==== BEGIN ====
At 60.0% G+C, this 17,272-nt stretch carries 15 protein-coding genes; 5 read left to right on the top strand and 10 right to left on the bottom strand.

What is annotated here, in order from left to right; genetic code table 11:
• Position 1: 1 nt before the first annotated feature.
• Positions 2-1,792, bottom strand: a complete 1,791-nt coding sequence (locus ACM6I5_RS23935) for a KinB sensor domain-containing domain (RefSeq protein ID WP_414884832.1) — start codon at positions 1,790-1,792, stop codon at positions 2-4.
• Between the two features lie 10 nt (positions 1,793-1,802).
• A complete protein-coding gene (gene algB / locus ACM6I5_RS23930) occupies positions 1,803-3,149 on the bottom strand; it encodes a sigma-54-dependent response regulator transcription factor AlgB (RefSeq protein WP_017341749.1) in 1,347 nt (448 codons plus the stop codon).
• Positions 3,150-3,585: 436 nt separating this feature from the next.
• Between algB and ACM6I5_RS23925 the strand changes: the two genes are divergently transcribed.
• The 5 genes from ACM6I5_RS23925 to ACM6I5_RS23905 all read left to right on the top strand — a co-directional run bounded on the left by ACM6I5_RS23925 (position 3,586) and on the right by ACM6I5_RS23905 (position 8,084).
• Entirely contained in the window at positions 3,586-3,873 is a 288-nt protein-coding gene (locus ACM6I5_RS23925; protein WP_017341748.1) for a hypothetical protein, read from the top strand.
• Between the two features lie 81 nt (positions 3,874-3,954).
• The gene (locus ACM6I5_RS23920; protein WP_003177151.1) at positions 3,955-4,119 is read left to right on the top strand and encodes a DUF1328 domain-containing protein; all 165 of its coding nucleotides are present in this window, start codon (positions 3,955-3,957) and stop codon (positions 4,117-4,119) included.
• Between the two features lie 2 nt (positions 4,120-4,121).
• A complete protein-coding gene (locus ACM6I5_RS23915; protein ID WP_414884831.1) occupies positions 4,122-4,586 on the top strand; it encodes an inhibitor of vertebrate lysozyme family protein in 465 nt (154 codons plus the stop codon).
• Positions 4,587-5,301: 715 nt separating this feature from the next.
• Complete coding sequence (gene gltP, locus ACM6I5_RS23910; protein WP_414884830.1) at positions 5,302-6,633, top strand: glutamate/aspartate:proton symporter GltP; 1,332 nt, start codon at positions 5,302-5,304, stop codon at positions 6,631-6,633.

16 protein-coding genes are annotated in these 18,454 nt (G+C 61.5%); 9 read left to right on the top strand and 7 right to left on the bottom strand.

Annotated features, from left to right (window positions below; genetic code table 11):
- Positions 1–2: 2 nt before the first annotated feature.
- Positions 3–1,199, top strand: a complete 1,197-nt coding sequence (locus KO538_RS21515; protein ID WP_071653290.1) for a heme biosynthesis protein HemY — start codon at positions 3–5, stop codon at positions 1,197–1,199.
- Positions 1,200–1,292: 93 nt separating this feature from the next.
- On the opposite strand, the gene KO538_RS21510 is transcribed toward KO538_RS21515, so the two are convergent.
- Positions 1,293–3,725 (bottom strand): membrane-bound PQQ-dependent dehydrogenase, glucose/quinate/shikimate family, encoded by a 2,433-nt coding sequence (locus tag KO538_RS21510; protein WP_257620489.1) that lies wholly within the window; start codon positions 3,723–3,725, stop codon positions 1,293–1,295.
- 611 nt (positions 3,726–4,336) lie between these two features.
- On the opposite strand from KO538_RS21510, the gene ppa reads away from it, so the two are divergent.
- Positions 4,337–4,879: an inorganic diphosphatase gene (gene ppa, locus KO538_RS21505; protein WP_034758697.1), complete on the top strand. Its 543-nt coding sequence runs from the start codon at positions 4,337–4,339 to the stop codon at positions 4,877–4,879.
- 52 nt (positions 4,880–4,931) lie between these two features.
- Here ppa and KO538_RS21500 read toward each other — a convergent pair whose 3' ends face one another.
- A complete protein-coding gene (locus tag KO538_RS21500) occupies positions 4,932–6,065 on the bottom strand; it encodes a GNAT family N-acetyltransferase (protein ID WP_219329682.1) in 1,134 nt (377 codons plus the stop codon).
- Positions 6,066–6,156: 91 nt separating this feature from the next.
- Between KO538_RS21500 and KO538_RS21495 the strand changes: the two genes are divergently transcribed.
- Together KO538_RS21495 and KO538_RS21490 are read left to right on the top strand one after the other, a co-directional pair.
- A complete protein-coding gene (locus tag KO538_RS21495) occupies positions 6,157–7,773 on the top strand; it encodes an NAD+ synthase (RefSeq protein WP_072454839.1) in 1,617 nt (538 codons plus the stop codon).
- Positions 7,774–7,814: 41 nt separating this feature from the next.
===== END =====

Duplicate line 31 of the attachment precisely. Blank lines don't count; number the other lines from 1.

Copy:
- Between KO538_RS21500 and KO538_RS21495 the strand changes: the two genes are divergently transcribed.